What trends would you like to see happen here locally?

feature photo credit: pfe iphone

plan on!

first look before your ceremony

It’s still a controversy. Do you see each other before your wedding ceremony? Honestly, most of our clients ARE seeing each other, about 70%. We find it’s usually the groom that doesn’t want to see his bride before the wedding. Go figure.

There are a lot of pro’s and con’s to this and we’ve talked about it before on this series here.

bottom line:

  1. Do what you want to do.
  2. Remember, sometimes it really helps to calm you down.
  3. Your vendors will setup an epic First Look. Just you and your groom/bride (and a photographer and videographer capturing the moment). Most of the time the groom’s cry, not the bride. See the photos below.
  4. Be flexible. Inclement weather and other situations may change your opinion about seeing each other.
  5. Almost every single one of our clients that saw each other, were happy they did. They enjoyed their day and their wedding reception so much more.

here’s a glimpse of real First Looks (this could be you!)



photo credit: amy shepherd photography

Or you could not see each other but take some cute photos like the one in our featured photo with our bride Erin and groom Zach.

featured photo credit: elizabeth vincent photography

plan on!


seeing each other before the wedding ceremony :: part five/finale

This is the finale of  the discussion whether or not you should see each other before your wedding. We’ve talked about where the tradition comes from, how you can create a special moment and/or meeting for you two, the emotional benefits and now we’ll cover why it can help logistically.

it’s all about timing

When planning your timeline for your wedding day you will be shocked at how fast the day can go by. There is hardly enough time to get everything done! Including your wedding photos. No matter how good your wedding photographer is, it is physically impossible to get 40 formal shots of you and your extended family in 30 minutes after the wedding. Getting the majority of photos done before your wedding will free up so much time for you and your wedding party.

photo credit: walker studio artistic photography


  1. Actually being able to go to the limo after your ceremony for a true Send Off to the reception.
  2. Having more time to spend together with your wedding party between the ceremony and reception. These are the memories that you will remember and hold on to forever!!!
  3. Not keeping your guests waiting so long for your arrival. That can lower consumption of food and bar!
  4. In case of bad weather you have opened yourself up to having two possible choices for outdoor pictures!
  5. Depending on the timing of your day, you may be allowing yourself enough time to go to a second location (something fun) between the ceremony and reception to get some cool shots!
  6. Not feeling rushed, rushed, rushed!!!

confession time

When I got married, we did not see each other before the wedding, which was quite silly really. Our ceremony was outside on a beautiful golf course and our reception only a few feet away. We went with the tradition although I was totally peeking to get a glimpse of him. We had our guests wait while we finished up pictures after the ceremony. They all stayed outside and watched us, which made me feel uncomfortable because as the consummate hostess, I felt bad they had to wait. We also started losing some natural sunlight. If I had to do it over again, I would have met my husband and taken time to walk around the beautiful golf course to capture some awesome photo moments. Instead, I felt rushed and awkward after. You can see it on my face.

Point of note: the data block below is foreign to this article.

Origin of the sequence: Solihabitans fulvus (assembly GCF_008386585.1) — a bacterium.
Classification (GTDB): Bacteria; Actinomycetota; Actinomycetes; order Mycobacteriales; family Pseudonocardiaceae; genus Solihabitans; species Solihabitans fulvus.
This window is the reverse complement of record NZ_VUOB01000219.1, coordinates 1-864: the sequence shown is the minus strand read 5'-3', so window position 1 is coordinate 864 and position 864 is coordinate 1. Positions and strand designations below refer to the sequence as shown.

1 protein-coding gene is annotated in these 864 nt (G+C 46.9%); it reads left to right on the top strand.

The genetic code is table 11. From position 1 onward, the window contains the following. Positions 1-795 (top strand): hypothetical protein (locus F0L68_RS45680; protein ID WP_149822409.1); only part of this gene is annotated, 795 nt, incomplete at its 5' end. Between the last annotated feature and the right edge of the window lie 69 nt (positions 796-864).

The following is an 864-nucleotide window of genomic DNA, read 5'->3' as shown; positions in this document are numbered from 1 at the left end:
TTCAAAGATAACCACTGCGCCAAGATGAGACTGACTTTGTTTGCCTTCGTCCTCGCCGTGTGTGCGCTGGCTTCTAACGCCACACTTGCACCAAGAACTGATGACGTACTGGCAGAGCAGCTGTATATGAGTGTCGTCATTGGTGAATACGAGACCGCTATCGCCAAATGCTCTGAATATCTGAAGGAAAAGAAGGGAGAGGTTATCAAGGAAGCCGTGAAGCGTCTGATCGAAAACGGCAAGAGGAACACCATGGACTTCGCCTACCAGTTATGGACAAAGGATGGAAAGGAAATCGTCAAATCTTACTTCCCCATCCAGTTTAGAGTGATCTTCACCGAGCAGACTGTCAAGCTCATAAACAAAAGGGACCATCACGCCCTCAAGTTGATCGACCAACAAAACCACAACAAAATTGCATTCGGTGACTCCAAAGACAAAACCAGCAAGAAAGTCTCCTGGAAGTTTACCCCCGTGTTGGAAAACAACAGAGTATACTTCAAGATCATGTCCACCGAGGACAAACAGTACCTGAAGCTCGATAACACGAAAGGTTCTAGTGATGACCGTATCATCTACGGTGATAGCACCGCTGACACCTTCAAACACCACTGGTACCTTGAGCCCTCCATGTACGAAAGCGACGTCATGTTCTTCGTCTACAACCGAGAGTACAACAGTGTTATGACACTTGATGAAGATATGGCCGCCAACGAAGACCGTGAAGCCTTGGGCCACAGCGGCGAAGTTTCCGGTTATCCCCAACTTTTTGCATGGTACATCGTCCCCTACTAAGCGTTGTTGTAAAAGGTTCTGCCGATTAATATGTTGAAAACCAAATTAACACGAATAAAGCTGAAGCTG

bottom line

It’s your decision which direction you want to go. Just whichever you choose, decide NOT to be rigid. Enjoy your day and embrace it. If your finance catches a glimpse of you rounding the corner, everything is going to be o-k-a-y. I had a client once ask me if we could hold up a sheet as she walked into the ceremony location so he wouldn’t see her until she turned the corner to walk down the aisle. Huh? Then I had another client who ran out to see her groom (she was in her wedding dress) to greet him when he arrived before the ceremony. It was spontaneous, lively, and full of love. Just what your wedding should be like. For pete’s sake people, plan your wedding….but LIVE on your wedding day!

featured photo credit: jesse and gena

Read part four of this series…


seeing each other before the wedding ceremony, part four

It’s Turkey Day….Happy Thanksgiving all. But we know that if you are about to get married, there are no days off thinking about your wedding. So we’ll continue with our series regarding the pro’s of seeing each before the wedding.

emotional benefits of seeing each other

Excitement and anxiousness are natural emotions to be expected on your wedding day. The cool thing about men and women is that they are the ying/yang to each other. I’ve had very anxious brides who once they have spent some time meeting with their respective grooms they are calmer and more relaxed. Still excited, but their anxiety level is lowered dramatically. It’s like you can visually see a weight lifted off their shoulders.

There’s also such a cool vibe between the bride and groom that is carried from the ceremony to the reception when they have met before the ceremony. The guests can feel the difference, the vendors can feel the difference and most importantly, the couple can feel the difference.

glaring contradiction of not seeing each other

I find it contradicting that on a day that should be about two people, they spend more than half the day trying to keep away from each other. In fact, family and friends go to great lengths in helping them not so much as even getting a glimpse of each other. After the ceremony, family and friends surround them for formal portraits and then it’s a rush to the reception. From there they are ushered in, eat and do more ceremonial events. Distractions come from guests and the next time that they are truly alone is back at the hotel room. Tired and worn out. Don’t you find that odd?

We’re gonna wrap this series up tomorrow by talking about the benefits of seeing each other from a logistic standpoint.

feature photo credit: jesse and gena

Read part three of this series…

Continue on to part five/finale of this series…

plan on!